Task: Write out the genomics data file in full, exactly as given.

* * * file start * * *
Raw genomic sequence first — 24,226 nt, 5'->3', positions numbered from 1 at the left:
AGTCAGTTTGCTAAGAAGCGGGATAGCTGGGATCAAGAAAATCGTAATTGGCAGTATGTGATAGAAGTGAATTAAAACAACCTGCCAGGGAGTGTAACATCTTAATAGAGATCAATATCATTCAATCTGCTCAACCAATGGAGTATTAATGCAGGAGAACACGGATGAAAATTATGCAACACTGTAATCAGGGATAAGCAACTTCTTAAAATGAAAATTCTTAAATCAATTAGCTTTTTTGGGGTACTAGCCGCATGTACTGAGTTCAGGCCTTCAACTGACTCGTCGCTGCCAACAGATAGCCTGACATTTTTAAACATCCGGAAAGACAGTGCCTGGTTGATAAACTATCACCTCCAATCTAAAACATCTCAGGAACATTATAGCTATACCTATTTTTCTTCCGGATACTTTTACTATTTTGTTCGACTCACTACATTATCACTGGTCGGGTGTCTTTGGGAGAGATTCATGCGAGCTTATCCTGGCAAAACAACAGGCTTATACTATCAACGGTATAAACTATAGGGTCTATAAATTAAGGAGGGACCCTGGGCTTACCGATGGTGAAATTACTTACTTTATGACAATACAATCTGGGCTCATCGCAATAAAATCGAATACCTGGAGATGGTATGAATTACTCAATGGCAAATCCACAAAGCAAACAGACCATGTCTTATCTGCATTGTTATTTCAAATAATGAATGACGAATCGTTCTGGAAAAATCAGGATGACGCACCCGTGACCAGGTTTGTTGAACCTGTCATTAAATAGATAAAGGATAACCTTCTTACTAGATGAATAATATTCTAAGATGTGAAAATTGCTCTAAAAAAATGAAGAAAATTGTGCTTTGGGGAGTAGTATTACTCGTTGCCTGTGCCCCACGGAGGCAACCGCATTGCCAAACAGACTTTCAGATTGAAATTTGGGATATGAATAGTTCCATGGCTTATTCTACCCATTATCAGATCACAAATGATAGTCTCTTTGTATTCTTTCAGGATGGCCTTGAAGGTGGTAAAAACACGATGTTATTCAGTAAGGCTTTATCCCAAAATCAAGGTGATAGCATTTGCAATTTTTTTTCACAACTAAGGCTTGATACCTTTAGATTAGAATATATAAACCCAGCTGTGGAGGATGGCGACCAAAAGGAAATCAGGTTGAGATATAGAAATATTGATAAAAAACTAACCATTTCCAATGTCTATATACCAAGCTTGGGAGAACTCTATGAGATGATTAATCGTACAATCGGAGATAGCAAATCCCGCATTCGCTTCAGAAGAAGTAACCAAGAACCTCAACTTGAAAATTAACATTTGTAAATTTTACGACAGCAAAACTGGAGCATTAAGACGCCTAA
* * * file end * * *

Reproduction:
Raw genomic sequence first — 24,226 nt, 5'->3', positions numbered from 1 at the left:
AGTCAGTTTGCTAAGAAGCGGGATAGCTGGGATCAAGAAAATCGTAATTGGCAGTATGTGATAGAAGTGAATTAAAACAACCTGCCAGGGAGTGTAACATCTTAATAGAGATCAATATCATTCAATCTGCTCAACCAATGGAGTATTAATGCAGGAGAACACGGATGAAAATTATGCAACACTGTAATCAGGGATAAGCAACTTCTTAAAATGAAAATTCTTAAATCAATTAGCTTTTTTGGGGTACTAGCCGCATGTACTGAGTTCAGGCCTTCAACTGACTCGTCGCTGCCAACAGATAGCCTGACATTTTTAAACATCCGGAAAGACAGTGCCTGGTTGATAAACTATCACCTCCAATCTAAAACATCTCAGGAACATTATAGCTATACCTATTTTTCTTCCGGATACTTTTACTATTTTGTTCGACTCACTACATTATCACTGGTCGGGTGTCTTTGGGAGAGATTCATGCGAGCTTATCCTGGCAAAACAACAGGCTTATACTATCAACGGTATAAACTATAGGGTCTATAAATTAAGGAGGGACCCTGGGCTTACCGATGGTGAAATTACTTACTTTATGACAATACAATCTGGGCTCATCGCAATAAAATCGAATACCTGGAGATGGTATGAATTACTCAATGGCAAATCCACAAAGCAAACAGACCATGTCTTATCTGCATTGTTATTTCAAATAATGAATGACGAATCGTTCTGGAAAAATCAGGATGACGCACCCGTGACCAGGTTTGTTGAACCTGTCATTAAATAGATAAAGGATAACCTTCTTACTAGATGAATAATATTCTAAGATGTGAAAATTGCTCTAAAAAAATGAAGAAAATTGTGCTTTGGGGAGTAGTATTACTCGTTGCCTGTGCCCCACGGAGGCAACCGCATTGCCAAACAGACTTTCAGATTGAAATTTGGGATATGAATAGTTCCATGGCTTATTCTACCCATTATCAGATCACAAATGATAGTCTCTTTGTATTCTTTCAGGATGGCCTTGAAGGTGGTAAAAACACGATGTTATTCAGTAAGGCTTTATCCCAAAATCAAGGTGATAGCATTTGCAATTTTTTTTCACAACTAAGGCTTGATACCTTTAGATTAGAATATATAAACCCAGCTGTGGAGGATGGCGACCAAAAGGAAATCAGGTTGAGATATAGAAATATTGATAAAAAACTAACCATTTCCAATGTCTATATACCAAGCTTGGGAGAACTCTATGAGATGATTAATCGTACAATCGGAGATAGCAAATCCCGCATTCGCTTCAGAAGAAGTAACCAAGAACCTCAACTTGAAAATTAACATTTGTAAATTTTACGACAGCAAAACTGGAGCATTAAGACGCCTAA